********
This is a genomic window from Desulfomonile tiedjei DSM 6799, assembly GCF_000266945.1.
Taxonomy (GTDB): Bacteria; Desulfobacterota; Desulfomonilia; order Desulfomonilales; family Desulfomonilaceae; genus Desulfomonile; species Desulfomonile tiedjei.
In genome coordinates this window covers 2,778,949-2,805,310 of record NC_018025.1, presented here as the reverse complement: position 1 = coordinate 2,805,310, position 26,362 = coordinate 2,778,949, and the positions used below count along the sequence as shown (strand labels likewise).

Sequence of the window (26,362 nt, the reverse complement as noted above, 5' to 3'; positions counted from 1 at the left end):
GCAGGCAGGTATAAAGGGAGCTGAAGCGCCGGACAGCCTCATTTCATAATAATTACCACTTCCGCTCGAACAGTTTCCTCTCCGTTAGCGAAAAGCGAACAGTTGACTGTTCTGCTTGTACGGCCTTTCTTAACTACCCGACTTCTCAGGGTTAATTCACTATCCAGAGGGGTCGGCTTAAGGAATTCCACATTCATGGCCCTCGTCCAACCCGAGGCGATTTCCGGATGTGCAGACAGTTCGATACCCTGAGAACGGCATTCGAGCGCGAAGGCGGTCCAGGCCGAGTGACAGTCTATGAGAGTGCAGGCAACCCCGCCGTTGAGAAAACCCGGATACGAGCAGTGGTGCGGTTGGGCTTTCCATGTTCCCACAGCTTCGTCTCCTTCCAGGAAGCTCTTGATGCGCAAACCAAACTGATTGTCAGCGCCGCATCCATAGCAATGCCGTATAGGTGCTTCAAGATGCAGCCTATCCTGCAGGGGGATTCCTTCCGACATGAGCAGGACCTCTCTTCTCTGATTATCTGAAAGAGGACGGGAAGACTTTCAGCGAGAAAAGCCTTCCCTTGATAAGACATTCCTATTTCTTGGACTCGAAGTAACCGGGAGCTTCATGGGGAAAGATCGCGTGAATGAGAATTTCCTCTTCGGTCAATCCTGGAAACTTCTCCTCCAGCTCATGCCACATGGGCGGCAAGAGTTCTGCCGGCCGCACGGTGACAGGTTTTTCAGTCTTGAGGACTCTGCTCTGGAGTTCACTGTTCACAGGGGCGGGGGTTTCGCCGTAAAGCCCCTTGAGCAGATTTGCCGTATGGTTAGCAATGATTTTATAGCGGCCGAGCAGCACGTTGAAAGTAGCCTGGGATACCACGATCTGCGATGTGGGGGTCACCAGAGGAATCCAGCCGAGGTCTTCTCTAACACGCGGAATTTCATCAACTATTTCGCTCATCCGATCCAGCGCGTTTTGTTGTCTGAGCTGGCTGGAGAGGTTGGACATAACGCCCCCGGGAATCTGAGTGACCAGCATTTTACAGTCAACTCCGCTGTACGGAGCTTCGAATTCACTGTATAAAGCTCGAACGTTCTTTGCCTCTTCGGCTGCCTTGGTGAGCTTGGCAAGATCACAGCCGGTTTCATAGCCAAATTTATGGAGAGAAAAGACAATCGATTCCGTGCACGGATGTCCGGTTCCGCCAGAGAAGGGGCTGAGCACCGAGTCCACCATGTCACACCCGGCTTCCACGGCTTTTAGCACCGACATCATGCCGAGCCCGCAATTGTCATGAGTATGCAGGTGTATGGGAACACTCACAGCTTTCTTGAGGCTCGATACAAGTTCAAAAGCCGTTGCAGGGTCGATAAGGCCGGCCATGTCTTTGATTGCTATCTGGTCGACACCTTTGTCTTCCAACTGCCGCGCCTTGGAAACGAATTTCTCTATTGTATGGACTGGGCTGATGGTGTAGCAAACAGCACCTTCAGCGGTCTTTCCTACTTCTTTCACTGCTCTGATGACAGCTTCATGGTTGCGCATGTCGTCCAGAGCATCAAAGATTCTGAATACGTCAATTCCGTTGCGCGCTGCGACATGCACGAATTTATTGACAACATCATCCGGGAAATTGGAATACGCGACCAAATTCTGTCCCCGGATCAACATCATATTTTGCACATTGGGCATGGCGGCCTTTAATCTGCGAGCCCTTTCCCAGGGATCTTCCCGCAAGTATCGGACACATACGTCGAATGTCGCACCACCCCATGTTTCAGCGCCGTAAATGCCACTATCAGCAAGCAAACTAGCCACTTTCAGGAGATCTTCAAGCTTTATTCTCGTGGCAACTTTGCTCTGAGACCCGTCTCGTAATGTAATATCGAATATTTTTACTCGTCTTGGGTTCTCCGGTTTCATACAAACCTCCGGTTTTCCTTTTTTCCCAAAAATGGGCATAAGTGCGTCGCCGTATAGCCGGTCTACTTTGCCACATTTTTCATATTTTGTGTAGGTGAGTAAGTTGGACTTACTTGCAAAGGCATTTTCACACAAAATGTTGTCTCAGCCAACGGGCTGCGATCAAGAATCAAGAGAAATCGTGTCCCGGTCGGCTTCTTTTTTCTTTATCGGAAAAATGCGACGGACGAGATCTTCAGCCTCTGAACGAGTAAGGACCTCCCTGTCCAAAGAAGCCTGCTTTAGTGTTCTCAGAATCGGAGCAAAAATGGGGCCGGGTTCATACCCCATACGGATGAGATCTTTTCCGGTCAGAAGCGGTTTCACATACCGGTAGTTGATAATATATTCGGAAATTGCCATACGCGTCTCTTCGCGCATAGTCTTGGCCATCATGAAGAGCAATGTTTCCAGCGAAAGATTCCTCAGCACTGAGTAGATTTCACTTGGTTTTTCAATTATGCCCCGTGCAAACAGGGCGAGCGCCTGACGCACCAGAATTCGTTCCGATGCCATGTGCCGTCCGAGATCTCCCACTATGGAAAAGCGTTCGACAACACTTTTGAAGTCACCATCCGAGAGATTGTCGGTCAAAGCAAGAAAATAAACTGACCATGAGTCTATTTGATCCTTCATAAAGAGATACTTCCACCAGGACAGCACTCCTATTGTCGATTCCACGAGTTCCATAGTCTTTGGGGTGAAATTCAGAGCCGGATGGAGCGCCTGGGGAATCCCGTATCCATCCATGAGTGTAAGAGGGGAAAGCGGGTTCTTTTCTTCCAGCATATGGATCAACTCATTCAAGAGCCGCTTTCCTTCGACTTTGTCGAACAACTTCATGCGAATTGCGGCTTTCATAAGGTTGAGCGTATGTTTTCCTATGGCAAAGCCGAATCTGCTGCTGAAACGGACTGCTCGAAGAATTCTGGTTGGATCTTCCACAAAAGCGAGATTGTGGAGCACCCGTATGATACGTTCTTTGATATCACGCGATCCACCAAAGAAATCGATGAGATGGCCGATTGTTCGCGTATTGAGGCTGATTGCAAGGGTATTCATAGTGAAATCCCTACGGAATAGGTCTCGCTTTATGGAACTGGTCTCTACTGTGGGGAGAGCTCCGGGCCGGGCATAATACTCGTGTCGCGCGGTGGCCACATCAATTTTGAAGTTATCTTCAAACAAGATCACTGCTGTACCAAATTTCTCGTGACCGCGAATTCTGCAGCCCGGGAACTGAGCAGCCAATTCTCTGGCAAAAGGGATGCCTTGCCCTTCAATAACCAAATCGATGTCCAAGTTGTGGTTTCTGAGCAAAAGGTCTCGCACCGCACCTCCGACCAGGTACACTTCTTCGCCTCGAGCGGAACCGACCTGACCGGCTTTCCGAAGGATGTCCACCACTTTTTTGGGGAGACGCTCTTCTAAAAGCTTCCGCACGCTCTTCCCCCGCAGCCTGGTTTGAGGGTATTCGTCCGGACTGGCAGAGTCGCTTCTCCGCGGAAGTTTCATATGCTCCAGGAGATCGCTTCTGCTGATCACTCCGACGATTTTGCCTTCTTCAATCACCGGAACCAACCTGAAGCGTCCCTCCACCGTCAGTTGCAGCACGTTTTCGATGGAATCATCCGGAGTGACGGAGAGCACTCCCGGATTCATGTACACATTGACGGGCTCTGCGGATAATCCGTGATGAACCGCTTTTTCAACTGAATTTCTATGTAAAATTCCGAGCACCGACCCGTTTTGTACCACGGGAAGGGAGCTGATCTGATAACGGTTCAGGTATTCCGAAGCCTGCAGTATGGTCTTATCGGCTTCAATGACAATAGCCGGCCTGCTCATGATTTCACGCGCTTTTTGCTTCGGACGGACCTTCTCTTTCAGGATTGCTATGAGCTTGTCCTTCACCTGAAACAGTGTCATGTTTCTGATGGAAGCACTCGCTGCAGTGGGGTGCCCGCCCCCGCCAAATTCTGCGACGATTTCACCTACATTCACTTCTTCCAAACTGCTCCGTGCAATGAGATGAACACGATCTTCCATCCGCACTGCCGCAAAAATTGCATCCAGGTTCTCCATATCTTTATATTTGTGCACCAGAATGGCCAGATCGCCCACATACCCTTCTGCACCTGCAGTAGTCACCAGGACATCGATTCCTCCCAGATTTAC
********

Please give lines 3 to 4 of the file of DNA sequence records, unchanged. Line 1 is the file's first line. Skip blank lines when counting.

In genome coordinates this window covers 2,778,949-2,805,310 of record NC_018025.1, presented here as the reverse complement: position 1 = coordinate 2,805,310, position 26,362 = coordinate 2,778,949, and the positions used below count along the sequence as shown (strand labels likewise).

Sequence of the window (26,362 nt, the reverse complement as noted above, 5' to 3'; positions counted from 1 at the left end):